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The English verb "fall", when the subject is a human, has two main kinds of literal1 meaning as far as I can tell:

  1. A change of position: Moving suddenly from higher elevation to lower. (The whole body moves down.)

  2. A change of posture: Changing suddenly from standing up to lying on the ground. (Feet stay on the ground, the rest of the body comes to the same level.)

Both movements are quick and involuntary. My dictionary between Finnish and Latin indicates that both are best captured in Latin by cadere and decidere. (Finnish has two unrelated verbs for these movements, so the distinction is clear.) How do I make the distinction of these two types of person falling in Latin?

If Tullia was flying above the ground (case 1) and Iulia was standing on it (case 2) and they both fell to the ground, how do I best capture the different kinds of fall in Latin?

If the choice of words depends on what caused the two kinds of fall, I would be happy to get some pointers. For the second case, causes could include fainting, walking on ice, being punched, or stumbling. It may well be that my dividing falling in just these two categories is influence by Finnish and I should include more detail.


1 I am not looking for less literal meanings of "fall" but only the concrete movements of a human body here.

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  • Out of curiosity, what are the verbs in Finnish? – TKR Jan 24 at 20:42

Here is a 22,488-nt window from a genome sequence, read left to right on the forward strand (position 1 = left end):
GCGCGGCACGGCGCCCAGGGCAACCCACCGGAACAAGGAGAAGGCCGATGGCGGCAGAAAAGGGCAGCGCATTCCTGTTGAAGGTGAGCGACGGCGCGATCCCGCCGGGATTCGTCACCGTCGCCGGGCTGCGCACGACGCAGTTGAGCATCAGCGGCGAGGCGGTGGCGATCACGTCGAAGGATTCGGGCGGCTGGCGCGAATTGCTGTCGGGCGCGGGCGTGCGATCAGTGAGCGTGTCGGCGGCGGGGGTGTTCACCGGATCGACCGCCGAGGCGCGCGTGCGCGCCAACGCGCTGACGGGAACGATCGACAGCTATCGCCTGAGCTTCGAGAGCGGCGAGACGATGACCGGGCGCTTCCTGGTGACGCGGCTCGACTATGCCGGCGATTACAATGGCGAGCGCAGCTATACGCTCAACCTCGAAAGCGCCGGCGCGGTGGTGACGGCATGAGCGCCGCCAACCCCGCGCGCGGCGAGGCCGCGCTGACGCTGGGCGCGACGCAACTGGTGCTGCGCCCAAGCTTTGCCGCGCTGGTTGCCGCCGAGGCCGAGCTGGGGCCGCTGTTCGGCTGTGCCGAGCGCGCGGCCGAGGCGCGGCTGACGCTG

• To be even more precise, what action led to the change in position for the second example? – C. M. Weimer Jan 24 at 20:49
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    @TKR They are 'pudota' and 'kaatua'. – Joonas Ilmavirta Jan 24 at 21:24
  • @C.M.Weimer I added a paragraph in the end. There are many situations where I would be interested in this. Feel free to pick one or two. They key idea is that it is quick and involuntary, so deciding to get some sleep and any sporty maneuvers are excluded. – Joonas Ilmavirta Jan 24 at 21:31
  • Labor, lapsus might work, perhaps as a participle describing the one who falls. – Hugh Jan 25 at 2:26
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Cadere works for both meanings just fine (and a range of other metaphorical uses). There is no hard distinction as there is in Finnish. For the full range, see Smith's entry on FALL.

However, the reason I asked about the context is that "collapse" (i.e. "fall down") might work as a good synonym in English for certain types of falling. In Latin, you could specify concidere ("to fall in on itself"), which can be used for buildings and bodies alike. Although it does cover a range of metaphorical meanings (much like "collapse" does in English), it does not seem to extend to falling from a height.

Another word that fits meaning 1 would be decidere, but unlike concidere excluding meaning 1, this word does not necessarily exclude meaning 2.

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